Mobilizing a medical home to improve HIV care for the homeless in Washington, DC

Maurice Alexander Wright, Amy Knopf

Research output: Contribution to journalShort survey

Abstract

African Americans face a higher burden of HIV infection, morbidity, and mortality than other ethnic groups in the United States. As an organization that exists to serve the homeless and impoverished of Washington, DC, So Others Might Eat (SOME) works diligently to address this disparity. SOME's clients are primarily African Americans who often face obstacles to HIV care because of low socioeconomic status, mistrust of the medical establishment, and fear of being identified as HIV positive. We relate the lessons we learned at SOME's medical clinic while trying to better address the needs of our clients living with HIV/AIDS. Chief among those lessons was the need to shift from considering our patients "noncompliant" with their HIV-related care to recognizing they had needs we were not addressing.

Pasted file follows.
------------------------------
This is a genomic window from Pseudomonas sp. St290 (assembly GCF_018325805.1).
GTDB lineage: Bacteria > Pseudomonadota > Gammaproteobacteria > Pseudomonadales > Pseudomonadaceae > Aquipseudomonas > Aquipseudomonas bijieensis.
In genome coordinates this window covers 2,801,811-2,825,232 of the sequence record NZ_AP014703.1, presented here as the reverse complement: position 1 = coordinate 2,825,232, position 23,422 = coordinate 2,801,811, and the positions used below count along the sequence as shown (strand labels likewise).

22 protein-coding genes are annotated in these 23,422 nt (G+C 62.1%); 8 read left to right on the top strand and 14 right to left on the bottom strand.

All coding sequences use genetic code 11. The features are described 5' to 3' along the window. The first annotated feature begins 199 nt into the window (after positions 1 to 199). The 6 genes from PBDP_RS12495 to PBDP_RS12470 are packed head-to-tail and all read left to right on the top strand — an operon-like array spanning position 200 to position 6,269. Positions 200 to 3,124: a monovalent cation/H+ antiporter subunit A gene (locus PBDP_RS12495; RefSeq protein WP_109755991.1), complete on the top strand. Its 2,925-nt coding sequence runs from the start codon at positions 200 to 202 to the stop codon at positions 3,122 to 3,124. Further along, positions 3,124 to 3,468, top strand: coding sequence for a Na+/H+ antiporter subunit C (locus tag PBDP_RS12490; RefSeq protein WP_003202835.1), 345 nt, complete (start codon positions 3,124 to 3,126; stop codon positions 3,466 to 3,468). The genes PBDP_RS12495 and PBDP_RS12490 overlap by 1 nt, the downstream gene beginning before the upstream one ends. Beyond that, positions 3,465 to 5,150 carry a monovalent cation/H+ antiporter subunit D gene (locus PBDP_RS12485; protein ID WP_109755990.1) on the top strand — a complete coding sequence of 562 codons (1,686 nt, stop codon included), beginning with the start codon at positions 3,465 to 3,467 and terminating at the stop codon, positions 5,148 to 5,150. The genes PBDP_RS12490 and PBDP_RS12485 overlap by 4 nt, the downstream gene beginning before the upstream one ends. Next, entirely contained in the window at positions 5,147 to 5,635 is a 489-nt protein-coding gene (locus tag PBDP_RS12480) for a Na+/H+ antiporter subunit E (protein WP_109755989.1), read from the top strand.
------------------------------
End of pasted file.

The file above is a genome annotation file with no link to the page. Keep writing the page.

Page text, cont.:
Original languageEnglish (US)
Pages (from-to)973-975
Number of pages3
JournalAmerican Journal of Public Health
Volume99
Issue number6
DOIs
StatePublished - Jun 1 2009
Externally publishedYes

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Patient-Centered Care
HIV
African Americans
Ethnic Groups
Social Class
HIV Infections
Fear
Acquired Immunodeficiency Syndrome
Organizations
Morbidity
Mortality

ASJC Scopus subject areas

  • Public Health, Environmental and Occupational Health

Cite this

Mobilizing a medical home to improve HIV care for the homeless in Washington, DC. / Wright, Maurice Alexander; Knopf, Amy.

In: American Journal of Public Health, Vol. 99, No. 6, 01.06.2009, p. 973-975.

Research output: Contribution to journalShort survey

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